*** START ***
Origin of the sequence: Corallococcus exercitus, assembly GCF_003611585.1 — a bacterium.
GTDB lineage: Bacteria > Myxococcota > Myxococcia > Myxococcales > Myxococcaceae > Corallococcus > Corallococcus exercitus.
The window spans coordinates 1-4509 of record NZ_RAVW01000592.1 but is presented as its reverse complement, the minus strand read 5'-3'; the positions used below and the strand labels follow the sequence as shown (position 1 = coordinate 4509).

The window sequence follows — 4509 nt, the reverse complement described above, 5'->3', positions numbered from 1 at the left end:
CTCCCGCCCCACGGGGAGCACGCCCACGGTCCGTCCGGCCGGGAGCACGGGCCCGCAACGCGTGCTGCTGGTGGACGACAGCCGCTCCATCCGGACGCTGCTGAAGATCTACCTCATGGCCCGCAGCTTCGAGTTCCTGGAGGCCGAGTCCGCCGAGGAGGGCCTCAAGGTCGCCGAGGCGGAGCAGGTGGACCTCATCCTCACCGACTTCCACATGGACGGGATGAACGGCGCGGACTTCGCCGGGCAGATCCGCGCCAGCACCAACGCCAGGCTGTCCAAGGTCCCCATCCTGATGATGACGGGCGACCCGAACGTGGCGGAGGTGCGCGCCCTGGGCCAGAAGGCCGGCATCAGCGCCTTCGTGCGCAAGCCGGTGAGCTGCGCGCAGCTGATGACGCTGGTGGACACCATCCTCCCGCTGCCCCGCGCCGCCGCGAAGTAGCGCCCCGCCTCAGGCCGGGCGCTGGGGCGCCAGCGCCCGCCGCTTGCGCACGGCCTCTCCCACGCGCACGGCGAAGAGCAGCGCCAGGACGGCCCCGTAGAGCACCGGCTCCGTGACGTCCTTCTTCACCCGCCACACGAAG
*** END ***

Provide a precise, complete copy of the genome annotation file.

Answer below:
Origin of the sequence: Corallococcus exercitus, assembly GCF_003611585.1 — a bacterium.
GTDB lineage: Bacteria > Myxococcota > Myxococcia > Myxococcales > Myxococcaceae > Corallococcus > Corallococcus exercitus.
The window spans coordinates 1-4509 of record NZ_RAVW01000592.1 but is presented as its reverse complement, the minus strand read 5'-3'; the positions used below and the strand labels follow the sequence as shown (position 1 = coordinate 4509).

The window sequence follows — 4509 nt, the reverse complement described above, 5'->3', positions numbered from 1 at the left end:
CTCCCGCCCCACGGGGAGCACGCCCACGGTCCGTCCGGCCGGGAGCACGGGCCCGCAACGCGTGCTGCTGGTGGACGACAGCCGCTCCATCCGGACGCTGCTGAAGATCTACCTCATGGCCCGCAGCTTCGAGTTCCTGGAGGCCGAGTCCGCCGAGGAGGGCCTCAAGGTCGCCGAGGCGGAGCAGGTGGACCTCATCCTCACCGACTTCCACATGGACGGGATGAACGGCGCGGACTTCGCCGGGCAGATCCGCGCCAGCACCAACGCCAGGCTGTCCAAGGTCCCCATCCTGATGATGACGGGCGACCCGAACGTGGCGGAGGTGCGCGCCCTGGGCCAGAAGGCCGGCATCAGCGCCTTCGTGCGCAAGCCGGTGAGCTGCGCGCAGCTGATGACGCTGGTGGACACCATCCTCCCGCTGCCCCGCGCCGCCGCGAAGTAGCGCCCCGCCTCAGGCCGGGCGCTGGGGCGCCAGCGCCCGCCGCTTGCGCACGGCCTCTCCCACGCGCACGGCGAAGAGCAGCGCCAGGACGGCCCCGTAGAGCACCGGCTCCGTGACGTCCTTCTTCACCCGCCACACGAAG